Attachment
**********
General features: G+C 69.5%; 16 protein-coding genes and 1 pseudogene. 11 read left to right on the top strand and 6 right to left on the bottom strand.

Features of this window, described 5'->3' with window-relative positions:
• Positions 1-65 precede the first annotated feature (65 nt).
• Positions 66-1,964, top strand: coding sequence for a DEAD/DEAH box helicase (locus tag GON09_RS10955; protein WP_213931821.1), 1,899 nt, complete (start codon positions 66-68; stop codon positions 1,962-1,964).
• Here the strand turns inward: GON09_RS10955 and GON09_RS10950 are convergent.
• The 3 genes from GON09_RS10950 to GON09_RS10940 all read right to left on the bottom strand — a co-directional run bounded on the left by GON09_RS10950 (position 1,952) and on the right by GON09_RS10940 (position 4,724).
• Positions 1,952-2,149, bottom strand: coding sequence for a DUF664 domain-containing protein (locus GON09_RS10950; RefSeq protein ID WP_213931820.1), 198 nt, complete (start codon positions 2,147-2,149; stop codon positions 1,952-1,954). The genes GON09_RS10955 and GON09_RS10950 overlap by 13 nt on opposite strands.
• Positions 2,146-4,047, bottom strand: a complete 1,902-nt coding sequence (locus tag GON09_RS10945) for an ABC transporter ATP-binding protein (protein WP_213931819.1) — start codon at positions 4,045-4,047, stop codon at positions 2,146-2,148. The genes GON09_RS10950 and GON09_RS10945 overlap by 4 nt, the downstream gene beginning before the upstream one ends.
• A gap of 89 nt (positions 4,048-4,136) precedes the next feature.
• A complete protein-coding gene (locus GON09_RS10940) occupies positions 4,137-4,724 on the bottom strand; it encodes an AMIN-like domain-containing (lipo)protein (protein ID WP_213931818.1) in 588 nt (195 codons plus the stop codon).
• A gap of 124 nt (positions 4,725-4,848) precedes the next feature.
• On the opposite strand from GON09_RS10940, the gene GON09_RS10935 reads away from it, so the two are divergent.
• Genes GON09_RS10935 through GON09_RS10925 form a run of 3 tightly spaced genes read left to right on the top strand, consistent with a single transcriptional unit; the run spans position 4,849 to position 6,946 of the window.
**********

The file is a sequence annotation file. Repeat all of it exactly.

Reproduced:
General features: G+C 69.5%; 16 protein-coding genes and 1 pseudogene. 11 read left to right on the top strand and 6 right to left on the bottom strand.

Features of this window, described 5'->3' with window-relative positions:
• Positions 1-65 precede the first annotated feature (65 nt).
• Positions 66-1,964, top strand: coding sequence for a DEAD/DEAH box helicase (locus tag GON09_RS10955; protein WP_213931821.1), 1,899 nt, complete (start codon positions 66-68; stop codon positions 1,962-1,964).
• Here the strand turns inward: GON09_RS10955 and GON09_RS10950 are convergent.
• The 3 genes from GON09_RS10950 to GON09_RS10940 all read right to left on the bottom strand — a co-directional run bounded on the left by GON09_RS10950 (position 1,952) and on the right by GON09_RS10940 (position 4,724).
• Positions 1,952-2,149, bottom strand: coding sequence for a DUF664 domain-containing protein (locus GON09_RS10950; RefSeq protein ID WP_213931820.1), 198 nt, complete (start codon positions 2,147-2,149; stop codon positions 1,952-1,954). The genes GON09_RS10955 and GON09_RS10950 overlap by 13 nt on opposite strands.
• Positions 2,146-4,047, bottom strand: a complete 1,902-nt coding sequence (locus tag GON09_RS10945) for an ABC transporter ATP-binding protein (protein WP_213931819.1) — start codon at positions 4,045-4,047, stop codon at positions 2,146-2,148. The genes GON09_RS10950 and GON09_RS10945 overlap by 4 nt, the downstream gene beginning before the upstream one ends.
• A gap of 89 nt (positions 4,048-4,136) precedes the next feature.
• A complete protein-coding gene (locus GON09_RS10940) occupies positions 4,137-4,724 on the bottom strand; it encodes an AMIN-like domain-containing (lipo)protein (protein ID WP_213931818.1) in 588 nt (195 codons plus the stop codon).
• A gap of 124 nt (positions 4,725-4,848) precedes the next feature.
• On the opposite strand from GON09_RS10940, the gene GON09_RS10935 reads away from it, so the two are divergent.
• Genes GON09_RS10935 through GON09_RS10925 form a run of 3 tightly spaced genes read left to right on the top strand, consistent with a single transcriptional unit; the run spans position 4,849 to position 6,946 of the window.